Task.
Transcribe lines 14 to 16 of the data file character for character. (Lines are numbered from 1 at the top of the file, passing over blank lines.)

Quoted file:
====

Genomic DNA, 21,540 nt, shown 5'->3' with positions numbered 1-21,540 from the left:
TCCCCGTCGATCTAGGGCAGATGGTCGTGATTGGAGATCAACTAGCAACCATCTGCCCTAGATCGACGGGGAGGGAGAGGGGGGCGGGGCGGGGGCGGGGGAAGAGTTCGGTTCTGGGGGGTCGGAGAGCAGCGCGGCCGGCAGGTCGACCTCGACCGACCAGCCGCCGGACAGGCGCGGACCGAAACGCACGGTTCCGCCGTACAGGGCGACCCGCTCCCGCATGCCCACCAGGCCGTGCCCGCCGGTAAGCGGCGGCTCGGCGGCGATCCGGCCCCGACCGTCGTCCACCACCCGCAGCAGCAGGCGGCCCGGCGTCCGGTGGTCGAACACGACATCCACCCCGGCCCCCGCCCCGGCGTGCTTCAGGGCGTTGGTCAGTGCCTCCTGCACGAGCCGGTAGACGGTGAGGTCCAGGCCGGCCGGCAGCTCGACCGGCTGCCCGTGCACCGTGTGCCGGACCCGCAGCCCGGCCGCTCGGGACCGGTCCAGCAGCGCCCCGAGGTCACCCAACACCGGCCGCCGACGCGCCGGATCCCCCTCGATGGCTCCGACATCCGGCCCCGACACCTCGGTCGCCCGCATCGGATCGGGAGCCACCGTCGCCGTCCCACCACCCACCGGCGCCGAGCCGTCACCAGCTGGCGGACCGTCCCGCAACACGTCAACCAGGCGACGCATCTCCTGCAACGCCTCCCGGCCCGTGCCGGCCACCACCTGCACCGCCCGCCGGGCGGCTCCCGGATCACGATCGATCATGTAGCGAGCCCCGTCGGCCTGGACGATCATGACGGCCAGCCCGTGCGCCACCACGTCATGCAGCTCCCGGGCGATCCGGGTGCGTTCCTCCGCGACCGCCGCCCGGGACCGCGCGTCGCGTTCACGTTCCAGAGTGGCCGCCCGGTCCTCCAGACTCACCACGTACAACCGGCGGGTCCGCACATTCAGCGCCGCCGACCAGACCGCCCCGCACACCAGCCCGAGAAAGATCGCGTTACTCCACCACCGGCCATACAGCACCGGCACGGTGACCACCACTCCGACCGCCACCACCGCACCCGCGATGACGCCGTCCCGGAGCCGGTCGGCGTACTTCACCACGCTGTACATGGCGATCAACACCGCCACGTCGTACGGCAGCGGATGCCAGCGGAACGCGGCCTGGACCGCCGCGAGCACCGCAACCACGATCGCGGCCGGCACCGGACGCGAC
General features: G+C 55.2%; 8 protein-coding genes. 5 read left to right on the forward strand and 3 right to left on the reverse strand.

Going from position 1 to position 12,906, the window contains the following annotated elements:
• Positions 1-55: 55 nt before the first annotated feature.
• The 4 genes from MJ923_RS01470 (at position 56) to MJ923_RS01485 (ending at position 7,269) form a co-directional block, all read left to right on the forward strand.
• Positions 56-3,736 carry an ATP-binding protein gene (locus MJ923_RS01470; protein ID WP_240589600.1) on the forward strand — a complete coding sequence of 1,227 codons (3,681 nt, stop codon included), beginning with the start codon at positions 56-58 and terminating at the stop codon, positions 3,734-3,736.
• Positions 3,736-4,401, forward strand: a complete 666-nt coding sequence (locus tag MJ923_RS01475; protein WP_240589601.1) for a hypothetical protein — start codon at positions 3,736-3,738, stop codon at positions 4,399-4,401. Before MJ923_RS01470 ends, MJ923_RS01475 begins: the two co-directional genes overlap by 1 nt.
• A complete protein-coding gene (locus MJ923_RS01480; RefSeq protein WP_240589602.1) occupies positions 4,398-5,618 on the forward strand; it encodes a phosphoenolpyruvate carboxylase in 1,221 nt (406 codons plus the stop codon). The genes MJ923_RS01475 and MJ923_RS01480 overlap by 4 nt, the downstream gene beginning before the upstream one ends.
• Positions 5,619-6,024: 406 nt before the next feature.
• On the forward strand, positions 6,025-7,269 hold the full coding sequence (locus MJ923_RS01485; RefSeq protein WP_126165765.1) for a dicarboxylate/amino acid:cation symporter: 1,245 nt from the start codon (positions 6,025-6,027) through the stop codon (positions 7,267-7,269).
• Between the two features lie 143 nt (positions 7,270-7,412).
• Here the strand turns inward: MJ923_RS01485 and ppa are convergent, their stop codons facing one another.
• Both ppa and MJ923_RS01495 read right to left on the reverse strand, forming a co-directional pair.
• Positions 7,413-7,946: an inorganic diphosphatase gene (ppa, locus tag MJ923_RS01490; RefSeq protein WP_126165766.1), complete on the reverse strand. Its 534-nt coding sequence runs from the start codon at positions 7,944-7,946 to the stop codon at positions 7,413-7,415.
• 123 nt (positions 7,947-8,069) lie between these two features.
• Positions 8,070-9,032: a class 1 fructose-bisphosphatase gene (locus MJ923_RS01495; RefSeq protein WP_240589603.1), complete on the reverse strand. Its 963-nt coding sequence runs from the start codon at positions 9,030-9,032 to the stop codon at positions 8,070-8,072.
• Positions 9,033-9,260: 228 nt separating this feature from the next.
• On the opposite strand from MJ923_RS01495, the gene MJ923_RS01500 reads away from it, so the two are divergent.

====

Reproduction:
• Both ppa and MJ923_RS01495 read right to left on the reverse strand, forming a co-directional pair.
• Positions 7,413-7,946: an inorganic diphosphatase gene (ppa, locus tag MJ923_RS01490; RefSeq protein WP_126165766.1), complete on the reverse strand. Its 534-nt coding sequence runs from the start codon at positions 7,944-7,946 to the stop codon at positions 7,413-7,415.
• 123 nt (positions 7,947-8,069) lie between these two features.